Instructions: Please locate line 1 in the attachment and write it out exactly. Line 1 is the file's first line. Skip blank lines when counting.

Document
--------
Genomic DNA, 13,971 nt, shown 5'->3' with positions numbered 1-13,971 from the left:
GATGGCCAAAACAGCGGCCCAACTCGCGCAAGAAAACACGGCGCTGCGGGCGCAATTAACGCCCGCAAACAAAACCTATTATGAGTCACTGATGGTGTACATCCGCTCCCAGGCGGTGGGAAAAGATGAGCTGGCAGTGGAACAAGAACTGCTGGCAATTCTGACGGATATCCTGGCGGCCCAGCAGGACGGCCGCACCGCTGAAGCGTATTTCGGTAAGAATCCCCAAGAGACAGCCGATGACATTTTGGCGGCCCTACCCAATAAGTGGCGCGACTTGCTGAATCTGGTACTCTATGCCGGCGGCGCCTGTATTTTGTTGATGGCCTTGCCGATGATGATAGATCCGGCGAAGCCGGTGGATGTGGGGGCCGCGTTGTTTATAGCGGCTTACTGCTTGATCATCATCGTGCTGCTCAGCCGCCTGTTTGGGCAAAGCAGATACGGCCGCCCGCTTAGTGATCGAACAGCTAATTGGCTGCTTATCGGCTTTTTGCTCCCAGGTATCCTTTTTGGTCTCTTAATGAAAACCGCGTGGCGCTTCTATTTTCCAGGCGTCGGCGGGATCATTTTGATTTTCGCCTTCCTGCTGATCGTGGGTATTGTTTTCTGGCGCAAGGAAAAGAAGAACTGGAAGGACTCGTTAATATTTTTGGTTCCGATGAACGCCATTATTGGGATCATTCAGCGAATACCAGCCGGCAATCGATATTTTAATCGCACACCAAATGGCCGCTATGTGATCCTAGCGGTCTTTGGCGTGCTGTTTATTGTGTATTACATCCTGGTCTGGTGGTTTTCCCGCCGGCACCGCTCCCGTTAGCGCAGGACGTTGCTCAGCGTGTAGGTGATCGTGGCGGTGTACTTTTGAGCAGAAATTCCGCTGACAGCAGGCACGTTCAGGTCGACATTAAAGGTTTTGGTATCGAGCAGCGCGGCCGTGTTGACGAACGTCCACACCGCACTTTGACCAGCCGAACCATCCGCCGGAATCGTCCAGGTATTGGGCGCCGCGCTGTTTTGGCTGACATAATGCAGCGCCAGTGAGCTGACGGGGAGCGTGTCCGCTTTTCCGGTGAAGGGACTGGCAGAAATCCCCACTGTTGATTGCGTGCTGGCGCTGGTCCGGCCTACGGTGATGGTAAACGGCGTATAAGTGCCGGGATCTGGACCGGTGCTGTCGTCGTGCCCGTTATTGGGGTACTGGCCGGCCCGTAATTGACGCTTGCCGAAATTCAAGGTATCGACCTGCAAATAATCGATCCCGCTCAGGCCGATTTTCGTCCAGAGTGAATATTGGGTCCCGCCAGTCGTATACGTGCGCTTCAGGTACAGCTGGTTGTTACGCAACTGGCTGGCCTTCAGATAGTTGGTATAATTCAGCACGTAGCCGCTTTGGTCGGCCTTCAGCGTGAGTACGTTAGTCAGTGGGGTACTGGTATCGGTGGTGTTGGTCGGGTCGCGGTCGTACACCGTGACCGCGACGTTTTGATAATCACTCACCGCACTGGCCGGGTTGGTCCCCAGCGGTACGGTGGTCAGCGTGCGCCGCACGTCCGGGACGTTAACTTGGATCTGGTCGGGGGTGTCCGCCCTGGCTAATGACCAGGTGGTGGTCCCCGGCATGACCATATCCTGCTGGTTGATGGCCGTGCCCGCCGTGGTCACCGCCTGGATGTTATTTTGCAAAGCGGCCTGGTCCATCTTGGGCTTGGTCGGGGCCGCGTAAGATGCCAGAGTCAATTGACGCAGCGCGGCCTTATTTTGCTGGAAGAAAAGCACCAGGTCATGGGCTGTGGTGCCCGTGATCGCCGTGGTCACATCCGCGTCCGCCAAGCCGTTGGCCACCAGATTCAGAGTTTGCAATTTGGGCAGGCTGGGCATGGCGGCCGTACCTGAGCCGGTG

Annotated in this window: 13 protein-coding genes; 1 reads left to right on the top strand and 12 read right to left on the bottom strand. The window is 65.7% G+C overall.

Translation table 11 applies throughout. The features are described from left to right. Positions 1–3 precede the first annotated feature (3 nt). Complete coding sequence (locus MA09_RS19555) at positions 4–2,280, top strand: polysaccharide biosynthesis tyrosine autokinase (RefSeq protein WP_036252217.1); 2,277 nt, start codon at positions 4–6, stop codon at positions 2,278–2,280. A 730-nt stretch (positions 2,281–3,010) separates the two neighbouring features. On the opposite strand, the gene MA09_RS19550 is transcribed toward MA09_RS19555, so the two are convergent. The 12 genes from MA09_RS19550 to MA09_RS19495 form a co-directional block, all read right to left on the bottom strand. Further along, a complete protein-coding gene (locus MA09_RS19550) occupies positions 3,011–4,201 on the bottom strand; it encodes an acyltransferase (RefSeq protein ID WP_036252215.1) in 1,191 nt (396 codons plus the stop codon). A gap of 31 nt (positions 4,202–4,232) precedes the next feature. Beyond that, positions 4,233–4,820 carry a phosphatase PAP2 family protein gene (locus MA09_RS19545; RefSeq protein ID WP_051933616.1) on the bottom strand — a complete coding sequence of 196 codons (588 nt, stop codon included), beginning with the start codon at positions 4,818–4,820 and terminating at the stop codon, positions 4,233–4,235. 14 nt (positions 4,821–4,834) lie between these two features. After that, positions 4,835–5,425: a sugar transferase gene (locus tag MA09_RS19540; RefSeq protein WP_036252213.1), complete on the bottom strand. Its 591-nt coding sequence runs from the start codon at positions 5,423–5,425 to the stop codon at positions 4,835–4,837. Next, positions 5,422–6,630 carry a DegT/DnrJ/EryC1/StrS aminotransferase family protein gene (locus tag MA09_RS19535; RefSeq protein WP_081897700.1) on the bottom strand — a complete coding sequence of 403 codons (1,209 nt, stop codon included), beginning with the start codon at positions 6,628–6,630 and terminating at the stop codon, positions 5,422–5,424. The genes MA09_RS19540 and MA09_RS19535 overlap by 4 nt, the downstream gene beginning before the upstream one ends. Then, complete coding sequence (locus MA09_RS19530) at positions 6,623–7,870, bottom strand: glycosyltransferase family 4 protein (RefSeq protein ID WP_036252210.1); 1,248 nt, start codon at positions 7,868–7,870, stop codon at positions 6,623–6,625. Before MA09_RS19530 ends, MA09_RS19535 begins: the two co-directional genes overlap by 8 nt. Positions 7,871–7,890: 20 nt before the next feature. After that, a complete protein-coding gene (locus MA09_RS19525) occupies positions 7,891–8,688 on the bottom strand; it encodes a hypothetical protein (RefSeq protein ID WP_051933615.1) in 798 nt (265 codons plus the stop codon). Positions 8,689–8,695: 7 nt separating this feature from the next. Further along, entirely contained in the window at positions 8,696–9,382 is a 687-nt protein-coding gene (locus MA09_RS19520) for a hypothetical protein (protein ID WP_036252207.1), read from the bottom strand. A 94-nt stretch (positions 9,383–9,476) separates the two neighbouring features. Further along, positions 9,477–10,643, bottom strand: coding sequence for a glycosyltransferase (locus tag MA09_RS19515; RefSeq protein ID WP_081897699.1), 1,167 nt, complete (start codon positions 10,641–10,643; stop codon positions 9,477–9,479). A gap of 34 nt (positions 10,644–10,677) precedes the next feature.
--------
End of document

Genomic DNA, 13,971 nt, shown 5'->3' with positions numbered 1-13,971 from the left: